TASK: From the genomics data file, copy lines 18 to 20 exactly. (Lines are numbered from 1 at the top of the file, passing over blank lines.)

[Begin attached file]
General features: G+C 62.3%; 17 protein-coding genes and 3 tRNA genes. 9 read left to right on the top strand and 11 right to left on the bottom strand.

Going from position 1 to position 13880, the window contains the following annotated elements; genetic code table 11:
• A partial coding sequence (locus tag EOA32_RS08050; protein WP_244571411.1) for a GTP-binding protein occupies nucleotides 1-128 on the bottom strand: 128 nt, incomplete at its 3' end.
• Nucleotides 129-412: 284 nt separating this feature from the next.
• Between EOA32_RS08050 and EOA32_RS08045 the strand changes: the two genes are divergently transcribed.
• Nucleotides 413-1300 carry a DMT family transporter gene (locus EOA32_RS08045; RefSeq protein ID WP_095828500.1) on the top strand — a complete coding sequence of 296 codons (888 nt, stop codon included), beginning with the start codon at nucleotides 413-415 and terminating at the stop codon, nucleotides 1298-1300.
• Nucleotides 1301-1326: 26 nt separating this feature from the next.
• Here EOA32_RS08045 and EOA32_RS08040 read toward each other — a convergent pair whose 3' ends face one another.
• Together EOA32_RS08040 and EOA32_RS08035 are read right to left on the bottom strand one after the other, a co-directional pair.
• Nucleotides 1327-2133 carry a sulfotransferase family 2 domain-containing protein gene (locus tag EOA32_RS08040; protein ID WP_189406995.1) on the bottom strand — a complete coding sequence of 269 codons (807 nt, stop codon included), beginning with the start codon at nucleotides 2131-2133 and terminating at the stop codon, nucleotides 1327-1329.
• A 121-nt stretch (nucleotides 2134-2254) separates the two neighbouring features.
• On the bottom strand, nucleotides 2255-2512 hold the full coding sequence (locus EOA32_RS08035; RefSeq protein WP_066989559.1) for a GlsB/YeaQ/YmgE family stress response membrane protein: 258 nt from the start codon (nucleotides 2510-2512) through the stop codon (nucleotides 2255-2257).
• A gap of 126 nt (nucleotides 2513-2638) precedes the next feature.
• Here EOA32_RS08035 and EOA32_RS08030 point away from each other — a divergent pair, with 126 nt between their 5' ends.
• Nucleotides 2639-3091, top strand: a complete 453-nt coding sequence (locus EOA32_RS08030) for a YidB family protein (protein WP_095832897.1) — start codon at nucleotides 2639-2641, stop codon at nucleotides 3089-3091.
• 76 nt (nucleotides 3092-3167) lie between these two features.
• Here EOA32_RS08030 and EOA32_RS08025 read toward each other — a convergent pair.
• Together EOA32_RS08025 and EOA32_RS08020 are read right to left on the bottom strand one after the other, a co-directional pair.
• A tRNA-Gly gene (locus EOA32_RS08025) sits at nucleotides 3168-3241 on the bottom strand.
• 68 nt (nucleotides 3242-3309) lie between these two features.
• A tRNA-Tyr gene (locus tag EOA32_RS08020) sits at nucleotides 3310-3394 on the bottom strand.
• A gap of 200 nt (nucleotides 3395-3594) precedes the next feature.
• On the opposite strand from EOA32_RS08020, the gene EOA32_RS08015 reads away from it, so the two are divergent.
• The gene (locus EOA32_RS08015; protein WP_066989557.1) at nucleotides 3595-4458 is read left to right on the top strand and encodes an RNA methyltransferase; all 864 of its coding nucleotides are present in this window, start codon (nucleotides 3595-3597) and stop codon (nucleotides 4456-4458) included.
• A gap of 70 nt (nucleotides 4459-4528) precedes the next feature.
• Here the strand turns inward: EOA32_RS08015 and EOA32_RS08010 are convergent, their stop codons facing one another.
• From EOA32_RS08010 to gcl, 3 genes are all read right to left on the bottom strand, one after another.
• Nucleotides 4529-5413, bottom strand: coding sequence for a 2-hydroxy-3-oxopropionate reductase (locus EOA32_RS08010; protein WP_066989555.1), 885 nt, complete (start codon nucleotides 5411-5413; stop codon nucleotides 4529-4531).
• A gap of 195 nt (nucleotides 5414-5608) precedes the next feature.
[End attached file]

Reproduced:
• Together EOA32_RS08025 and EOA32_RS08020 are read right to left on the bottom strand one after the other, a co-directional pair.
• A tRNA-Gly gene (locus EOA32_RS08025) sits at nucleotides 3168-3241 on the bottom strand.
• 68 nt (nucleotides 3242-3309) lie between these two features.